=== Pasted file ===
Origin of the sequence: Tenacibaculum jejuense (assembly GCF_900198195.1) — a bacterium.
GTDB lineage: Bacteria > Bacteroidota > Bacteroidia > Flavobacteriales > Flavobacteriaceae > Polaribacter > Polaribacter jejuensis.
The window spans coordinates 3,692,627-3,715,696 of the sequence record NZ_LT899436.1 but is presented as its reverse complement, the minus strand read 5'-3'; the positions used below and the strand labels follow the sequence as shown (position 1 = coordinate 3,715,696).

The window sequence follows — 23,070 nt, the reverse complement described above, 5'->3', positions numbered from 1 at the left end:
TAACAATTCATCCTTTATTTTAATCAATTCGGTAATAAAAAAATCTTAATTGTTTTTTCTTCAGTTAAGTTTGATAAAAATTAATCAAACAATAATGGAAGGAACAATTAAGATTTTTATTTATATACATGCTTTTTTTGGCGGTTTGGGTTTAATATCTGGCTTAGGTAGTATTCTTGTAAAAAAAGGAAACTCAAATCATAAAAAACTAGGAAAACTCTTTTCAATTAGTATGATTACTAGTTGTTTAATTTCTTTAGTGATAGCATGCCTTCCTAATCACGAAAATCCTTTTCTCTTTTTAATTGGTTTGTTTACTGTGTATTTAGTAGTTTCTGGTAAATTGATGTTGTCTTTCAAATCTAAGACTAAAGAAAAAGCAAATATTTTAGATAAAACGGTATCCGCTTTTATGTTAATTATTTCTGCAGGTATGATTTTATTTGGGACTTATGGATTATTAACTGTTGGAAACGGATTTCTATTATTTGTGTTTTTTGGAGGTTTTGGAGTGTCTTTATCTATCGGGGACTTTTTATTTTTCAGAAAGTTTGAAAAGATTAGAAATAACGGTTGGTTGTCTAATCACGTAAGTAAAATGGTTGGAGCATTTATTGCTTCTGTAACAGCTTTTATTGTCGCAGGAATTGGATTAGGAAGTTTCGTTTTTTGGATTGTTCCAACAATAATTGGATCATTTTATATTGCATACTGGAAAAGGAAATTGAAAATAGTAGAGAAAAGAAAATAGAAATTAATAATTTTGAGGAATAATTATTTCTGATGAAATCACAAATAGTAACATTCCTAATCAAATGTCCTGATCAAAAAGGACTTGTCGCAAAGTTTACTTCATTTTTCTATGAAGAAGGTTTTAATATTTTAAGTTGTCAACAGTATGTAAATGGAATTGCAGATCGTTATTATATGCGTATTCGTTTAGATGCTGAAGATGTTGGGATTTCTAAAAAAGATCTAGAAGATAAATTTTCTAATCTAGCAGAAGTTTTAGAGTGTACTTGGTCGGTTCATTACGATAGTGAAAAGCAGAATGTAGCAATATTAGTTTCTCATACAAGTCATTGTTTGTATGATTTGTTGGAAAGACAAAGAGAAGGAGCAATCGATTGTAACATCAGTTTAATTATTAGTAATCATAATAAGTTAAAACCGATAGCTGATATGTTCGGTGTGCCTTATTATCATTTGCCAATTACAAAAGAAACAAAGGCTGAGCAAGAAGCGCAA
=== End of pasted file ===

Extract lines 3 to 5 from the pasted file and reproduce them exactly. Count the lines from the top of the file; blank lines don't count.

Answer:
The window spans coordinates 3,692,627-3,715,696 of the sequence record NZ_LT899436.1 but is presented as its reverse complement, the minus strand read 5'-3'; the positions used below and the strand labels follow the sequence as shown (position 1 = coordinate 3,715,696).

The window sequence follows — 23,070 nt, the reverse complement described above, 5'->3', positions numbered from 1 at the left end:
TAACAATTCATCCTTTATTTTAATCAATTCGGTAATAAAAAAATCTTAATTGTTTTTTCTTCAGTTAAGTTTGATAAAAATTAATCAAACAATAATGGAAGGAACAATTAAGATTTTTATTTATATACATGCTTTTTTTGGCGGTTTGGGTTTAATATCTGGCTTAGGTAGTATTCTTGTAAAAAAAGGAAACTCAAATCATAAAAAACTAGGAAAACTCTTTTCAATTAGTATGATTACTAGTTGTTTAATTTCTTTAGTGATAGCATGCCTTCCTAATCACGAAAATCCTTTTCTCTTTTTAATTGGTTTGTTTACTGTGTATTTAGTAGTTTCTGGTAAATTGATGTTGTCTTTCAAATCTAAGACTAAAGAAAAAGCAAATATTTTAGATAAAACGGTATCCGCTTTTATGTTAATTATTTCTGCAGGTATGATTTTATTTGGGACTTATGGATTATTAACTGTTGGAAACGGATTTCTATTATTTGTGTTTTTTGGAGGTTTTGGAGTGTCTTTATCTATCGGGGACTTTTTATTTTTCAGAAAGTTTGAAAAGATTAGAAATAACGGTTGGTTGTCTAATCACGTAAGTAAAATGGTTGGAGCATTTATTGCTTCTGTAACAGCTTTTATTGTCGCAGGAATTGGATTAGGAAGTTTCGTTTTTTGGATTGTTCCAACAATAATTGGATCATTTTATATTGCATACTGGAAAAGGAAATTGAAAATAGTAGAGAAAAGAAAATAGAAATTAATAATTTTGAGGAATAATTATTTCTGATGAAATCACAAATAGTAACATTCCTAATCAAATGTCCTGATCAAAAAGGACTTGTCGCAAAGTTTACTTCATTTTTCTATGAAGAAGGTTTTAATATTTTAAGTTGTCAACAGTATGTAAATGGAATTGCAGATCGTTATTATATGCGTATTCGTTTAGATGCTGAAGATGTTGGGATTTCTAAAAAAGATCTAGAAGATAAATTTTCTAATCTAGCAGAAGTTTTAGAGTGTACTTGGTCGGTTCATTACGATAGTGAAAAGCAGAATGTAGCAATATTAGTTTCTCATACAAGTCATTGTTTGTATGATTTGTTGGAAAGACAAAGAGAAGGAGCAATCGATTGTAACATCAGTTTAATTATTAGTAATCATAATAAGTTAAAACCGATAGCTGATATGTTCGGTGTGCCTTATTATCATTTGCCAATTACAAAAGAAACAAAGGCTGAGCAAGAAGCGCAA